Saturday, March 31, 2012

Make it sew: decorative centerpiece

Having recently acquired a magnificent sewing machine, I've been anxiously toying with ideas about what to create as my first piece. I have great costume patterns, but I must admit I don't have the experience to succeed or the courage to fail as I just begin to use this beautiful machine (named Agnes, for reasons unknown).

After two weeks (I know!) of bumbling around with no patterns or material, I figured maybe I could make up my own. So off I went to the thrift store and came home with some patterned scraps left over from someone else's probably-way-more-fabulous project. I folded some printer paper, cut out what later turned out to look like lips, and sewed it all together with extraordinary cleverness. I have yet to devise a plan for creating fabric flowers, but never mind. One success at a time.

Today I have recreated this masterpiece in a similar pattern step by step to show you. Because anyone with fabric and a needle and thread is clearly in want of a decorative centerpiece on which to exhibit flowers and a natural sewing talent. (You don't actually need natural sewing talent, but a sewing machine helps to fool people.) The great thing about this project is that you can do it with or without a sewing machine, and with or without great amounts of sewing experience.

Here's what you'll need:

15" x 24" sheet of fabric (or two 12" x 15" sheets)*
One 8.5" x 11" sheet of paper*
Ball-ended knitting needle (or long pencil)
Thread (spool and bobbin if machine sewing)
Sewing machine (optional)
Fabric shears
Iron and ironing board

*If you want to make one twice as large, use two sheets of fabric at least 25" x 30" and tape two sheets of paper together.

1. Start by ironing your fabric flat.

2. Fold the sheet of paper in half twice (until it's 4.25" x 5.5"). Draw a simple design on it in such a way that when you cut it out, it will be a single piece (not four!).

3. Cut out the design.

4. Unfold the paper to make sure the design is what you want. It should be completely symmetrical. Adjust if needed. I recommend not making it too scalloped or it will be hard to shape later (these scallops were hard enough!).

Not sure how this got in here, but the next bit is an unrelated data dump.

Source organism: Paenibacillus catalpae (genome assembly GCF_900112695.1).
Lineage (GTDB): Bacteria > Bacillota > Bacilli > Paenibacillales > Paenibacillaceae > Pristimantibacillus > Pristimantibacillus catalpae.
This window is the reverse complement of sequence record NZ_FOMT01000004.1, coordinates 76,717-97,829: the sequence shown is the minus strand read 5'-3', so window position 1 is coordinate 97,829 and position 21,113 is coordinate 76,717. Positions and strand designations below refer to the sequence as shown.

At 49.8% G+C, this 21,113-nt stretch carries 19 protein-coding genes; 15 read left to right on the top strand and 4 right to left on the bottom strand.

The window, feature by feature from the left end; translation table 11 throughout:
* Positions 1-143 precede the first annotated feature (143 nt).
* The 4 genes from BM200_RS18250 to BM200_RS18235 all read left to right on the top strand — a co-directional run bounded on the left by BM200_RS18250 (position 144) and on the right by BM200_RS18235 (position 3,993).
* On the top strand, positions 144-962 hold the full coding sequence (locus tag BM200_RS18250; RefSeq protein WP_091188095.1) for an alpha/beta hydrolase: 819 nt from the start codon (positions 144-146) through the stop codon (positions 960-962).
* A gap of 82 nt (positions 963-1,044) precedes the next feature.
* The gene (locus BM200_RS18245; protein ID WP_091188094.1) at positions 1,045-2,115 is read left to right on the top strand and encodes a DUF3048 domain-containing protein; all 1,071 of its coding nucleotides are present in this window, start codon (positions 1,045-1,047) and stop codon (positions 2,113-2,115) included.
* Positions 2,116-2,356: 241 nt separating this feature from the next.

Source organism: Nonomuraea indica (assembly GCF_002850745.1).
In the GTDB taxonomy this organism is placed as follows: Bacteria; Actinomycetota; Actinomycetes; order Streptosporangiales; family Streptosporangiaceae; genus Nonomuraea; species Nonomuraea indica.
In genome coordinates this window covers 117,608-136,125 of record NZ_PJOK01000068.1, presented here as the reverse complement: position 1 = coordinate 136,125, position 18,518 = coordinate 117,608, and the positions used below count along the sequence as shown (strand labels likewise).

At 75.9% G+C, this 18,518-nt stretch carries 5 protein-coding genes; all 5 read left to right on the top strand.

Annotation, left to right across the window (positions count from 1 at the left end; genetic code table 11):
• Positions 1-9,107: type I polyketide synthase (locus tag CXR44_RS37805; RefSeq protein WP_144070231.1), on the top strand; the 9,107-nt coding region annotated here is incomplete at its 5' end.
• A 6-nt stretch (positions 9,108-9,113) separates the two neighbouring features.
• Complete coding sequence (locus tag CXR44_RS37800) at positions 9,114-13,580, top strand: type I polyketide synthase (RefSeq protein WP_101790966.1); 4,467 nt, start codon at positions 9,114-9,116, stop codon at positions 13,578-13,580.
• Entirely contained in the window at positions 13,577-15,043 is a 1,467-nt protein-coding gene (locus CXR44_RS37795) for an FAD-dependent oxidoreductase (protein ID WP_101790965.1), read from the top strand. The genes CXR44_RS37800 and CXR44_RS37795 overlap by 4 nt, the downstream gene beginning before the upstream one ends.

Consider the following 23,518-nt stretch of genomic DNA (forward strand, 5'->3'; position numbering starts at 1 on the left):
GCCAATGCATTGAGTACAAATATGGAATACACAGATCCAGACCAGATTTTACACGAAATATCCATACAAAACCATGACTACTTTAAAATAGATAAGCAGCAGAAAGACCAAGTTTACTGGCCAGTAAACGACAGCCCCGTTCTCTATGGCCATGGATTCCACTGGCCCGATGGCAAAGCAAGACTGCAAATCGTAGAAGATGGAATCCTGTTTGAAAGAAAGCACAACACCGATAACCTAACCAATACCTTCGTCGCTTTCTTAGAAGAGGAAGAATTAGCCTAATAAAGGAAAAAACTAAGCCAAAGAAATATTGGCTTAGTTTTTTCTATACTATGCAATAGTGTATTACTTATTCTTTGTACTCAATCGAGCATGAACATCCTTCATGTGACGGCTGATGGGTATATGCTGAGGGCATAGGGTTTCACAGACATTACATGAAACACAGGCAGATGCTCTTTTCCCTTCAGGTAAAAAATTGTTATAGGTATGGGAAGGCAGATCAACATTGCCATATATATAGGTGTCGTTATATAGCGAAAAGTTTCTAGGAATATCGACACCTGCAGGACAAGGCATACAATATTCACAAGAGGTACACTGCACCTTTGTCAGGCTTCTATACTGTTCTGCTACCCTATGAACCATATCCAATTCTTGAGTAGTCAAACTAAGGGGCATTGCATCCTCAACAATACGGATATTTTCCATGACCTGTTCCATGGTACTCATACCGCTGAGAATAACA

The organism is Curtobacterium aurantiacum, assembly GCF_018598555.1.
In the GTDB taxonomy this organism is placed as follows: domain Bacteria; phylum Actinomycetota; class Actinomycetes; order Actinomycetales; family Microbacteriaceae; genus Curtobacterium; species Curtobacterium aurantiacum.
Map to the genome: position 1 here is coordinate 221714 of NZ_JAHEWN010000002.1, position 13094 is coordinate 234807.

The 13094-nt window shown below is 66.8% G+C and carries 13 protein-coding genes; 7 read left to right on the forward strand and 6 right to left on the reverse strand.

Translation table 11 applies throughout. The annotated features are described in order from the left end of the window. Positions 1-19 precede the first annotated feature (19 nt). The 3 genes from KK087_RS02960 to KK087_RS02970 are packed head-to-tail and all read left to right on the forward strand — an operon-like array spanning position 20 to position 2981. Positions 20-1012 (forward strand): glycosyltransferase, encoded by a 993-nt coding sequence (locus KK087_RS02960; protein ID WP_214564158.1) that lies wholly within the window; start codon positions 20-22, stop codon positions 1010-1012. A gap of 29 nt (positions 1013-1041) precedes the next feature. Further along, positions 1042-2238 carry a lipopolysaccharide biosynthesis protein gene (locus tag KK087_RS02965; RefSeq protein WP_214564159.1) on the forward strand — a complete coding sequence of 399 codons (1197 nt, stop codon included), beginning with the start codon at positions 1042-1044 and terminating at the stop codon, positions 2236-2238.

5. Fold your fabric (or place your fabric sheets) pattern-side together.

6. Use pins to secure your homemade pattern to both sheets of fabric. Give the pins at least a 1/2" margin from the edge for when you're sewing it.

7. Cut out the design. Give yourself a good 1/2" margin for that as well.

8. Sew a seam along the edge of the pattern. You can do this with a sewing machine or by hand. If by hand, I recommend using the backstitch technique to avoid gaps and to strengthen the seam.

9. Take the pins out as you go along. It's ok to sew over the paper because you can pull it out later, but try to keep as close to the edge as possible to maintain the symmetry and uniformity of the piece.

10. Leave a gap a little wider than your thumb without a seam. You'll use this to turn the piece inside out. If you do sew around the pattern completely, use a seam ripper to create about a 1" gap.

11. Check the pattern when you're done before removing the paper pattern entirely. If there are places that are far off the pattern, don't be afraid to use a seam ripper to pull out the stitch and redo it (I had to do that for the shoddy seamline you see below).

12. Peel the paper off the fabric - make sure to get all the little bits out from under the seam.

13. Cut out the corner of the extra fabric near the points so that when you turn the piece inside out, the fabric on the inside doesn't create an unsightly bunch on the outside.

14. Push the fabric inside out through the gap using a ball-ended knitting needle (or something with a strong thick end - even a pencil would work, just not the pointy end).

15. Pull the rest of the fabric through by hand once you've gotten some fabric through the gap.

16. Push the pointed end of the pencil or knitting needle into the pointed end(s) of the fabric to define the point (be careful that you don't poke through the fabric).

17. Use your forefinger and thumb to work the edges out, especially in areas where the seam is rounded. You won't see definition to the scalloped shapes if you don't work the fabric out to the seam.

18. Fold the ragged edges into the gap.

19. Iron, iron, iron! Flatten the piece into the shape you want it - all the seams, curves, points, and the gapped edge. Be ruthless.

20. Thread your needle and sew up the gap now that it's flattened into place. Make the stitch invisible by sewing just on the inside of the gap.

21. Survey your work. If any curves or points in the design fail to make their presence known, the iron can help. And it's ok to turn it back inside out and pull some seams. To be honest, I got fed up and actually threw this project away halfway through because I did a rotten job the first time, but in the end I pulled it out of the bin and tried again. Practice makes perfect!

You're done! If you want to leave it as it is, it makes a lovely centerpiece, especially with flowers or some other decoration on top. A perfect Easter centerpiece!

Look for my next post on embroidering this piece soon. We'll give definition and personality to this decorative centerpiece. 

If you try this project, I hope you'll post a comment or email me and tell me how it went!


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